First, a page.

Chronic diseases are expected to account for over three-quarters of all fatalities worldwide by 2020, with developing nations accounting for 71% of deaths due to ischemic heart disease (IHD), 75% of deaths due to stroke, and 70% of deaths due to diabetes. The number of people with diabetes in the developing world will double, from 84 million in 1995 to 228 million in 2025. On a global scale, emerging countries will bear 60% of the burden of chronic diseases.
In 2018, the United States’ healthcare spending climbed by 4.6 percent to $3.6 trillion, or $11,172 per person per year. The US healthcare system is estimated to waste $750 billion each year. There will be a global shortage of 12.9 million trained healthcare personnel by 2035. Evidence of superior patient outcomes at cheaper prices will become increasingly important in value-based reimbursement.
Networked hospitals, connected care
Along with predictive care, a new innovation in the delivery of such care has emerged. A hospital in 2030 is no longer a single large structure that treats a variety of diseases; instead, it focuses on the critically ill and highly complex procedures, while less urgent cases are monitored and treated through smaller hubs and spokes, such as retail clinics, same-day surgery centers, specialist treatment clinics, and even people’s homes.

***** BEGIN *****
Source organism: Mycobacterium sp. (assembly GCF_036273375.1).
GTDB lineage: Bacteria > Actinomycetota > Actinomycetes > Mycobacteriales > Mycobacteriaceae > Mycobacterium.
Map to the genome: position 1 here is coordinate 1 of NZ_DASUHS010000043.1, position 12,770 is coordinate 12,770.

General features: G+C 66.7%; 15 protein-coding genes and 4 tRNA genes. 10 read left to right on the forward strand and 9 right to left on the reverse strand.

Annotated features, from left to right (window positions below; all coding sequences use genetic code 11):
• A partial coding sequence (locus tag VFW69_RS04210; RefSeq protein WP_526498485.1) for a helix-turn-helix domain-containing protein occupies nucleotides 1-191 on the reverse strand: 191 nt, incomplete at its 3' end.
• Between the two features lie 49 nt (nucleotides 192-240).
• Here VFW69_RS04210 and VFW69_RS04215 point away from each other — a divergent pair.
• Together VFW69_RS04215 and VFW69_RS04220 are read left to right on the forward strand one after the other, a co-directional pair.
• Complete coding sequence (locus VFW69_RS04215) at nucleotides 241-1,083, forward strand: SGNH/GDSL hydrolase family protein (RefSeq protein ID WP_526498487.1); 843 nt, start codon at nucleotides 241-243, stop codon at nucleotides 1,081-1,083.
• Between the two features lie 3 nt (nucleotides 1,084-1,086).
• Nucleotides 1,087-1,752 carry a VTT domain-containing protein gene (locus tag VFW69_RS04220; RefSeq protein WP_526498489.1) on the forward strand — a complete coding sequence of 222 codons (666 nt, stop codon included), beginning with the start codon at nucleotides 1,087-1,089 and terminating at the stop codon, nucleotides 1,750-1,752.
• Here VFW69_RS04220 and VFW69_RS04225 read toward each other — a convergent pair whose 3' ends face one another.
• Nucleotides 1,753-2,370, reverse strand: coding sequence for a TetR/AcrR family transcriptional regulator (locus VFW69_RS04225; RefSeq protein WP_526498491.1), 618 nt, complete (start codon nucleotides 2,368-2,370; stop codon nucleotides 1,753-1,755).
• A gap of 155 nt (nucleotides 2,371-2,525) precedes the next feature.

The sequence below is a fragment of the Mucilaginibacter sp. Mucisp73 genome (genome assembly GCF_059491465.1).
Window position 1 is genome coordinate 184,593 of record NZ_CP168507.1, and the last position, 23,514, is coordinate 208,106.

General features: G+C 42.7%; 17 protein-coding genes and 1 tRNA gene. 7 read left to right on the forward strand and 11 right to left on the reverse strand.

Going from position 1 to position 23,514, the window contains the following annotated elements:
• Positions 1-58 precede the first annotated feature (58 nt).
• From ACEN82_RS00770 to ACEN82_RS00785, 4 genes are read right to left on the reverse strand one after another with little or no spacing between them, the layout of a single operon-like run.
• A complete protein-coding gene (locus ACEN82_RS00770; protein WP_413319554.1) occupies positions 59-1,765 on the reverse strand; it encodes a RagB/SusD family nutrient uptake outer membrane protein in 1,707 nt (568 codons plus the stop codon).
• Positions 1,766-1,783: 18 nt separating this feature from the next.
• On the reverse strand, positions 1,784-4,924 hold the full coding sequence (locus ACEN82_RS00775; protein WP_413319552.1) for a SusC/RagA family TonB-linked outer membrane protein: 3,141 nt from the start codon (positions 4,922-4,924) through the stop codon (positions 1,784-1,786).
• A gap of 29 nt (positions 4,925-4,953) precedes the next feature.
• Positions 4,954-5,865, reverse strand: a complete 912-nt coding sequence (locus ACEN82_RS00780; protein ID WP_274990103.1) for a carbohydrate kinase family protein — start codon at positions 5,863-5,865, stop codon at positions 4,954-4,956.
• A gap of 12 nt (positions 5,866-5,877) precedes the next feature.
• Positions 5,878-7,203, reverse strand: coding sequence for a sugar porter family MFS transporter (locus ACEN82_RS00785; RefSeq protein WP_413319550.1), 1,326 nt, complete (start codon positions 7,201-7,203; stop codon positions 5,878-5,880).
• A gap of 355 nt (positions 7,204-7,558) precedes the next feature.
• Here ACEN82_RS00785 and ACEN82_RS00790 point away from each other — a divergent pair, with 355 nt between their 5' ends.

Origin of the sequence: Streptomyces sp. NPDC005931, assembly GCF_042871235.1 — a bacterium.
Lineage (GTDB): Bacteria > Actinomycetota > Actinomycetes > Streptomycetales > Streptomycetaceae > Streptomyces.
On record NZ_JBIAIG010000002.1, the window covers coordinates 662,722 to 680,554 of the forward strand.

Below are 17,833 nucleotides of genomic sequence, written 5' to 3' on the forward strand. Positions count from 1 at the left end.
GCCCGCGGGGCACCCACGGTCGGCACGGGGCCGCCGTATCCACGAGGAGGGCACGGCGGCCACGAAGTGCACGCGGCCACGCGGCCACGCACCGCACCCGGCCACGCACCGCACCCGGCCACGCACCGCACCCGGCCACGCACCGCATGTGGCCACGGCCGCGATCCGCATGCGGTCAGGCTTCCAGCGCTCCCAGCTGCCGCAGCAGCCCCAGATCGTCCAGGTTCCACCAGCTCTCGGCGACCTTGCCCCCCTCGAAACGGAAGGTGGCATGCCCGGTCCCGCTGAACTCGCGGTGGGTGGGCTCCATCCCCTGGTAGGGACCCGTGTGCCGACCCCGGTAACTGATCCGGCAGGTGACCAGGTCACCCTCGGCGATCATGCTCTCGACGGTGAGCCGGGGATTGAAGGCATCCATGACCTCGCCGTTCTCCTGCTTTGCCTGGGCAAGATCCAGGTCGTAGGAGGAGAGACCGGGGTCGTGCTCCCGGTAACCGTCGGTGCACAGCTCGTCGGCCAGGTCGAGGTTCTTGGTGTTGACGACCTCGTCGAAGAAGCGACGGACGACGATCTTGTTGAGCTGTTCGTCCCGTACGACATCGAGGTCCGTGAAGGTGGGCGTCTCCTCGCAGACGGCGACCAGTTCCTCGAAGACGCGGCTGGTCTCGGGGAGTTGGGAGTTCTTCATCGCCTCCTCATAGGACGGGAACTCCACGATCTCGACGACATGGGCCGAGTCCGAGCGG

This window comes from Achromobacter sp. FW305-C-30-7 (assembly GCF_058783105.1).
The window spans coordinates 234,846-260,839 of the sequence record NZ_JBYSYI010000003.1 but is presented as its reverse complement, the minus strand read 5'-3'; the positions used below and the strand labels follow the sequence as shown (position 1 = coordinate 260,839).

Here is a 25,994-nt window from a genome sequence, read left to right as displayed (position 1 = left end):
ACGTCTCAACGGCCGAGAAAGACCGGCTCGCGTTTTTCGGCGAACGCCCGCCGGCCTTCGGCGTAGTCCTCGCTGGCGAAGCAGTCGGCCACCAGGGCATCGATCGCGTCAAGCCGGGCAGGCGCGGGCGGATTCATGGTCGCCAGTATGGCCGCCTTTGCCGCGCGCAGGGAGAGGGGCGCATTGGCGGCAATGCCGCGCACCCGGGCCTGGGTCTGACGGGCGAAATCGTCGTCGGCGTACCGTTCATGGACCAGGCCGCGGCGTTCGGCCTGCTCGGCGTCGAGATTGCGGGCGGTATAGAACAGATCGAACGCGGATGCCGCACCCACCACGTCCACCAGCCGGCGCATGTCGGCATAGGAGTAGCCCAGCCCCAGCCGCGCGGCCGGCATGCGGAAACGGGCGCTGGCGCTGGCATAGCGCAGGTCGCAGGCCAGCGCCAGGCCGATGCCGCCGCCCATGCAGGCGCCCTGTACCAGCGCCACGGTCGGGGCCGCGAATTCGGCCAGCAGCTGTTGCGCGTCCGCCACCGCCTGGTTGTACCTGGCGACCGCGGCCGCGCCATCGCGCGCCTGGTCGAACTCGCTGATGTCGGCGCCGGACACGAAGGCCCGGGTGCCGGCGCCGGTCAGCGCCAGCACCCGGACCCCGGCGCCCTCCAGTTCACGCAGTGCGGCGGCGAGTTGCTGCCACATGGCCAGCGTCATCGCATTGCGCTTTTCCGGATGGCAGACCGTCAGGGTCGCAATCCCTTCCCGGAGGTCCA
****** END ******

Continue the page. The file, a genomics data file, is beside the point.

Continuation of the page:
All of these locations are linked by a uniform digital infrastructure. To maintain track of supply and demand across the network, centralized command centers analyses clinical and geographic data in real time. This network can eliminate bottlenecks in the system and ensure that patients and healthcare professionals are sent to where they can best be cared for or where they are most required, in addition to using AI to spot those in danger of deterioration.
The glue that keeps this network together is no longer location. The third key change in 2030 will be determined by the experiences of the people it serves.
Better patient and staff experiences